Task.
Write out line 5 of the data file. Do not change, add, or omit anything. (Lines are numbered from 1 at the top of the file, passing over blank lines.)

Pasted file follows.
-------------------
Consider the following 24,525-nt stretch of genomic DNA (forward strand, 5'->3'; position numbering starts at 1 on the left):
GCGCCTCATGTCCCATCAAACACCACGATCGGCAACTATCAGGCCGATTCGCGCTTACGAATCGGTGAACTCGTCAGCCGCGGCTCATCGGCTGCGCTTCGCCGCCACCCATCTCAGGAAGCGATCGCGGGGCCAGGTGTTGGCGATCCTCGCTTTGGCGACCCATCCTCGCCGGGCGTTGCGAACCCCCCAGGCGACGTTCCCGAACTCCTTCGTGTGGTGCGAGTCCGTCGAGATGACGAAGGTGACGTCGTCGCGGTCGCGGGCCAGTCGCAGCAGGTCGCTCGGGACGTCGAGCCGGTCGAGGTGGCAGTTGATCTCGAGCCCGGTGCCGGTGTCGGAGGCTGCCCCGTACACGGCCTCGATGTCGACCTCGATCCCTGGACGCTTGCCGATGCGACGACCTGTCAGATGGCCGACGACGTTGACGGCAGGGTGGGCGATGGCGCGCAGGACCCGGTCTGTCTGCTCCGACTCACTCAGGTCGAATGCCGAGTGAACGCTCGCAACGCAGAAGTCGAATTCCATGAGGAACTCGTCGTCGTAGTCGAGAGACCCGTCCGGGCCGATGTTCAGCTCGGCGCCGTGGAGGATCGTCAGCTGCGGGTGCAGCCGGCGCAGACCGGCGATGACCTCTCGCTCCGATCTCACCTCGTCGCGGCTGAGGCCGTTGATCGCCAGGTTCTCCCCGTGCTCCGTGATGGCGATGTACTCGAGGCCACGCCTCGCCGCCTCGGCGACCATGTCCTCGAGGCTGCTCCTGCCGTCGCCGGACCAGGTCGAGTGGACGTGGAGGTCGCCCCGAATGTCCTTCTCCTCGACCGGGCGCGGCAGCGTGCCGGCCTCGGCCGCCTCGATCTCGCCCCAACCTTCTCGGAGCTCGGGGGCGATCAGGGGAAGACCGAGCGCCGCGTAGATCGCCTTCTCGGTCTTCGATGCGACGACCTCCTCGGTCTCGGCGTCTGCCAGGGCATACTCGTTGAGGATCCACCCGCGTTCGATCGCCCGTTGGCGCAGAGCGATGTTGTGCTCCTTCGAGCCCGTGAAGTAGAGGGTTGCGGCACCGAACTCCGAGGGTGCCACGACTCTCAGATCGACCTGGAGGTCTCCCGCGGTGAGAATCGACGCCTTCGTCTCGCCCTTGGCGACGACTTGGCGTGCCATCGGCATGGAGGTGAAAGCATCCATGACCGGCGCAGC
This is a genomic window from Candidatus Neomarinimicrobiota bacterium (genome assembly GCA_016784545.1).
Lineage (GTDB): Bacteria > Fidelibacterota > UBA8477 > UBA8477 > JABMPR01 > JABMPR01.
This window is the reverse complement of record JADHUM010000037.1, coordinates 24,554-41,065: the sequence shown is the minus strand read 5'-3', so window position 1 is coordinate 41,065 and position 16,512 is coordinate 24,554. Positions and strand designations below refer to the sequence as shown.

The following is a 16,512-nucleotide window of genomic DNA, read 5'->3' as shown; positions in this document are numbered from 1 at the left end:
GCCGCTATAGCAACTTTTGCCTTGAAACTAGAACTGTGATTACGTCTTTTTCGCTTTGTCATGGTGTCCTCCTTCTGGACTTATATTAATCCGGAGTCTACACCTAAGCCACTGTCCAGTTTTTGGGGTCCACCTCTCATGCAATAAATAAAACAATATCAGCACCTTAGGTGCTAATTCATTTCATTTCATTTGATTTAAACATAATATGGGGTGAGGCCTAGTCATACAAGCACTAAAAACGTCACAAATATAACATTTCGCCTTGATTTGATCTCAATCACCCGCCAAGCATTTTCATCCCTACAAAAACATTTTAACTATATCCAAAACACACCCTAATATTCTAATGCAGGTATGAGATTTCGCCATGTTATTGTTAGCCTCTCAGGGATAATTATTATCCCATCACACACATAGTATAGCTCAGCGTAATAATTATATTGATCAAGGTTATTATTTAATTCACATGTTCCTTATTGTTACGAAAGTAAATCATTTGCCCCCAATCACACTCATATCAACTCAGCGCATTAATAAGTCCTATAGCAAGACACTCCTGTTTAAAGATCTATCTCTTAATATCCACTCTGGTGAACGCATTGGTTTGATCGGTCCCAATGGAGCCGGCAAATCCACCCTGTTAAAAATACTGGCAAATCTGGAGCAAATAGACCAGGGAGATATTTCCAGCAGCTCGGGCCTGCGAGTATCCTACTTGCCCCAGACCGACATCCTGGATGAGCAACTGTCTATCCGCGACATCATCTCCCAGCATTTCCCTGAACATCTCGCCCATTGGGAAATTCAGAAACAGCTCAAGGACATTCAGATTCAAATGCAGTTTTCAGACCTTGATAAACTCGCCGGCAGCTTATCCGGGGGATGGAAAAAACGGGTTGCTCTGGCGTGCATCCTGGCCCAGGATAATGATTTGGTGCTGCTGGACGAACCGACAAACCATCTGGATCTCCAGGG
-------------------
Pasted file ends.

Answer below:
This window is the reverse complement of record JADHUM010000037.1, coordinates 24,554-41,065: the sequence shown is the minus strand read 5'-3', so window position 1 is coordinate 41,065 and position 16,512 is coordinate 24,554. Positions and strand designations below refer to the sequence as shown.